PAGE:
Some religious schools teach intolerance. This is an unpleasant fact, but it must be acknowledged.
There are fundamentalist Christian academies that bash gay people with impunity, mock other religions and promote inaccurate and exclusionary “Christian nation” views of American history. Some ultra-orthodox Catholic schools tell students that anyone outside the true faith is hell bound.
This is America, and people have the right to believe these things. Parents have the right to teach them to their children. Religious leaders have the right to run schools that promote these concepts – with their own money. They don’t have the right to ask you and me to pay for it. That’s one reason why tax aid to private religious schools is such a bad idea.
Interestingly, some conservatives seem able to grasp this concept, but only when the schools involved are in other countries.
Recently, the U.S. Commission on International Religious Freedom (USCIRF) issued a report on Muslim madrassas in Pakistan. The report notes that many of these religious schools teach inaccurate and inflammatory views of other faith groups, especially Jews, Christians and Hindus.
In a Washington Post blog post, Leonard A. Leo, chairman of the USCIRF, decried this tendency. Leo wrote that Pakistan’s madrassas “have an unmistakable tendency to devalue minority religious groups, fostering a climate conducive to acts of discrimination and even violence against them. These acts violate religious freedom and threaten the security not only of Pakistan, but also its neighbors, including Afghanistan.”
There’s no doubt that many of these Islamic schools are doing a bad job. Their default position is that Pakistan is an Islamic nation and that the rights of religious minorities depend on what the majority decides to grant them.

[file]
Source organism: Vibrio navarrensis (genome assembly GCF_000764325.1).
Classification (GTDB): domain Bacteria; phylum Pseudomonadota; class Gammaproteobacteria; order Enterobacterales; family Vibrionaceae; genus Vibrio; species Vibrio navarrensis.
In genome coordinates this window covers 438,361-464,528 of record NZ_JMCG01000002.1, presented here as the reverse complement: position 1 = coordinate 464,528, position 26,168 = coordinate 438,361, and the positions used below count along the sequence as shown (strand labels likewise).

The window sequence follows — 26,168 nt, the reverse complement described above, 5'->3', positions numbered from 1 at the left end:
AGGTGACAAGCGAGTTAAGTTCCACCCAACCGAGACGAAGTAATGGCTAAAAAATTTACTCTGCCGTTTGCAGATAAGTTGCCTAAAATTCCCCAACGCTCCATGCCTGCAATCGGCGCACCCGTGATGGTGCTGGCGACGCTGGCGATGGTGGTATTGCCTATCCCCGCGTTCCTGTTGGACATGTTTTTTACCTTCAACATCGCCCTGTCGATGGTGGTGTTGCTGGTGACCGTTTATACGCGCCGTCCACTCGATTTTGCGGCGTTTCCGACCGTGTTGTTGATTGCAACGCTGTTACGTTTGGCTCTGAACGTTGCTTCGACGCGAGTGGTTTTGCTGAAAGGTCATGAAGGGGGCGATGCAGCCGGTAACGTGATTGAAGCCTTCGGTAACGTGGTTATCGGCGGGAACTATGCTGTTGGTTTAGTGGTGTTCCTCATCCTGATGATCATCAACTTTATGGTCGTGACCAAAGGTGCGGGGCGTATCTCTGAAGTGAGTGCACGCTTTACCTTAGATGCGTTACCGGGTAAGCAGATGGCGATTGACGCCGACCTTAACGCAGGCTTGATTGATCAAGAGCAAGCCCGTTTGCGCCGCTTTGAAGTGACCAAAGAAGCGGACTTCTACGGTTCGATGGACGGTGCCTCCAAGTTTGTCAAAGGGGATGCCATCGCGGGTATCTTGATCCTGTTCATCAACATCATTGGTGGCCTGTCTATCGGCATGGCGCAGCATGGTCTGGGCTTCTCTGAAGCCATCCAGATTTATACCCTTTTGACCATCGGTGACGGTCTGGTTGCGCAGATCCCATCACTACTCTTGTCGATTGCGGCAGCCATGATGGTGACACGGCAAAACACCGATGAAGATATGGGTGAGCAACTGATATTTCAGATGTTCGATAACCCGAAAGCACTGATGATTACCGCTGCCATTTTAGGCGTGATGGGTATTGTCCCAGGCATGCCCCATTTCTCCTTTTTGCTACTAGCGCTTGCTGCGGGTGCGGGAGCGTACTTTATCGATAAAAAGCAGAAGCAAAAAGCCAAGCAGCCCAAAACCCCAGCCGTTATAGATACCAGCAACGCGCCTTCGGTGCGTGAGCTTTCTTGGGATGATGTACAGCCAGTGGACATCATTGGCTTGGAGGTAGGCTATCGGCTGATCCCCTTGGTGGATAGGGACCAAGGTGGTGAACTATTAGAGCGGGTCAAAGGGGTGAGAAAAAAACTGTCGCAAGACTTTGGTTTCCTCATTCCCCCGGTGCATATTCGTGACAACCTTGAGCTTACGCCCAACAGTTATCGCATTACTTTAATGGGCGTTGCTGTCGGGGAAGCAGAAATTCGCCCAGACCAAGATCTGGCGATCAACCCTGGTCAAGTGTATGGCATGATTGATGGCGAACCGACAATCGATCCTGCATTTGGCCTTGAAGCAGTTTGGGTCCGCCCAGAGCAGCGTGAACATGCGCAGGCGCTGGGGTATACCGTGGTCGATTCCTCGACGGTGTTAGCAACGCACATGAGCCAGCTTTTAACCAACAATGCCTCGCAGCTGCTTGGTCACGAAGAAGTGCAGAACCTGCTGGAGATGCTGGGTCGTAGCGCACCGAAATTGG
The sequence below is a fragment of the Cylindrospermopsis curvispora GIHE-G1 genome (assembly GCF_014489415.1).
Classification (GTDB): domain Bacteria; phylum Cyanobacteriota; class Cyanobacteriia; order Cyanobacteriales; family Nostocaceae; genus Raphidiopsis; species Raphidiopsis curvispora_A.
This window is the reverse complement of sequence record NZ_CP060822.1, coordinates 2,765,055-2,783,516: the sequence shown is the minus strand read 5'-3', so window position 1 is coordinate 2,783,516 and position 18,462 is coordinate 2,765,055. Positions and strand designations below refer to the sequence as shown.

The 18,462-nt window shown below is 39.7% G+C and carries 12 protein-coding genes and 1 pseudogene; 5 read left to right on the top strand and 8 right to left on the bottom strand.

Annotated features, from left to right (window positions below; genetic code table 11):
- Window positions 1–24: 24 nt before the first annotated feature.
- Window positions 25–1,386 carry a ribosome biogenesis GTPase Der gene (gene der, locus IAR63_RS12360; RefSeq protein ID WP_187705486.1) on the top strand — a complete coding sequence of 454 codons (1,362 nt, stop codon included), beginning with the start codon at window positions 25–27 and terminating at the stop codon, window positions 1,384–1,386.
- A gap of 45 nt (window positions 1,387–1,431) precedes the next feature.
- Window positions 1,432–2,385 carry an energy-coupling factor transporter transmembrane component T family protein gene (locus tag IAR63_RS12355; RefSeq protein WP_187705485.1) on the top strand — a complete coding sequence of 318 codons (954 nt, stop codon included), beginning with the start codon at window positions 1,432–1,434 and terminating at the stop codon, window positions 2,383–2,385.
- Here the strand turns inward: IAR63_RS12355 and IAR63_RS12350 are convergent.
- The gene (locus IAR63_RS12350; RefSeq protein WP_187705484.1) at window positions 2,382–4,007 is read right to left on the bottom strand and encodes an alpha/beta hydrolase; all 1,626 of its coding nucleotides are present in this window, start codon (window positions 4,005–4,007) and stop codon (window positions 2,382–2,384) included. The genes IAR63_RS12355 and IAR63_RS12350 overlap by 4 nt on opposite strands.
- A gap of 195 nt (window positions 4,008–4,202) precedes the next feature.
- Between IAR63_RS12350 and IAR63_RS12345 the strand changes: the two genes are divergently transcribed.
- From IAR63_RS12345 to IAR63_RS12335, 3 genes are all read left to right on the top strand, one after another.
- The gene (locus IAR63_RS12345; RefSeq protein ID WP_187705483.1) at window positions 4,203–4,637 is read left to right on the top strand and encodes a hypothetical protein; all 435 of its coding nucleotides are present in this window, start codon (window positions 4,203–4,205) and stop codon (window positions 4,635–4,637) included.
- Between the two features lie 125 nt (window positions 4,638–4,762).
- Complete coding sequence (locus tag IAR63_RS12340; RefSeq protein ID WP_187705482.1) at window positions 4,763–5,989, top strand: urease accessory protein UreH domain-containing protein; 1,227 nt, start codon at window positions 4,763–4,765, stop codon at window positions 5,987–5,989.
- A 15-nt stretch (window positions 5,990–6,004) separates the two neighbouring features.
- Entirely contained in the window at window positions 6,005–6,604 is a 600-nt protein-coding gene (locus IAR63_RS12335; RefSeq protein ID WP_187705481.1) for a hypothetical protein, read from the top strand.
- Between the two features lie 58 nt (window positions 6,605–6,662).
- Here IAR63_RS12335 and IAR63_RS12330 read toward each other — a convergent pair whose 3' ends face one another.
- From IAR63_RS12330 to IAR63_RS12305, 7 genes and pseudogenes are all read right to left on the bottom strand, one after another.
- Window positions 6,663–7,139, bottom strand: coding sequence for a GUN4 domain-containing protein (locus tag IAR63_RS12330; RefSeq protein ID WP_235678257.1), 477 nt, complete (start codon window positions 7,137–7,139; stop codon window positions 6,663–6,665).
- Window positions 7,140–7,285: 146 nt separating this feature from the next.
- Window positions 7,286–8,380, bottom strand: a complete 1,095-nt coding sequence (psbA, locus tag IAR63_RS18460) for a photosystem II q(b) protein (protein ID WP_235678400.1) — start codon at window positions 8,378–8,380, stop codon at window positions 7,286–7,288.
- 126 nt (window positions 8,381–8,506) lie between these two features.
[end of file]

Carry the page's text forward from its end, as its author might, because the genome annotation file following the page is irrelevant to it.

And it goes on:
It’s good that the USCIRF report is calling attention to this problem. What I find troubling is that some of the people behind the report don’t seem to recognize that the same issue exists here in America.
Take Leo, for example. He’s executive vice president of the Federalist Society, an ultra-conservative legal group that frequently puts on programs featuring Clint Bolick, a prominent advocate of voucher subsidies for religious and other private schools.
Under the voucher plan, tax money would flow to fundamentalist academies, many of which use books and curriculum materials that are rife with religious intolerance. A report by the website Rethinking Schools found that many fundamentalist Christian schools rely on materials produced by A Beka Press, Bob Jones University Press and Acelerated Christian Education and found religious intolerance in many of these books.
Books produced by these outfits assail Islam, Hinduism, Buddhism and even Roman Catholicism. One A Beka text refers to Hinduism as “pagan” and “evil.” Islam is called a “false religion,” and the Catholic Church is repeatedly accused of teaching a “distorted” version of Christianity. (One wonders what Leo, who heads up Catholic outreach for the Republican Party, thinks of this?)
Again, people have the right to enroll their children in private schools that teach these things. I wish they wouldn’t do it, but they have the right. But it’s definitely not in society’s interests to promote religious bigotry, and it would be nothing short of insane to award these schools public funds through vouchers. That’s true for both Pakistan and the United States.
Why are so many on the far right unable to see this? I think there’s a good deal of paternalism around this issue. TV preacher Pat Robertson frequently rants and raves about Islamic governments in the Muslim world and demands separation of religion and government in those places. A minute later he’ll start bashing the church-state wall in America and calling it a myth.
The attitude of such people seems to be that a mixture of church and state is all right for the United States because we won’t let it get out of hand. But those people in the developing world can’t deal with it, so we have to make them separate the two institutions.
It’s nonsense. Actually, we could easily let it get out of hand here. The theocrats have proven time and again that if you give them an inch, they’ll grab as many miles as they can get. It’s better not to give them the inch.
If we want to serve as a model for other nations, we would do best by embracing our concept of religion-government separation and holding it up as the gold standard. We have no moral authority to lecture other nations on how bad it is to subsidize religious intolerance if we’re doing it ourselves.
Yes, religious bigotry and intolerance are bad things in private schools. Pakistan should not subsidize them with public funds – and neither should the United States.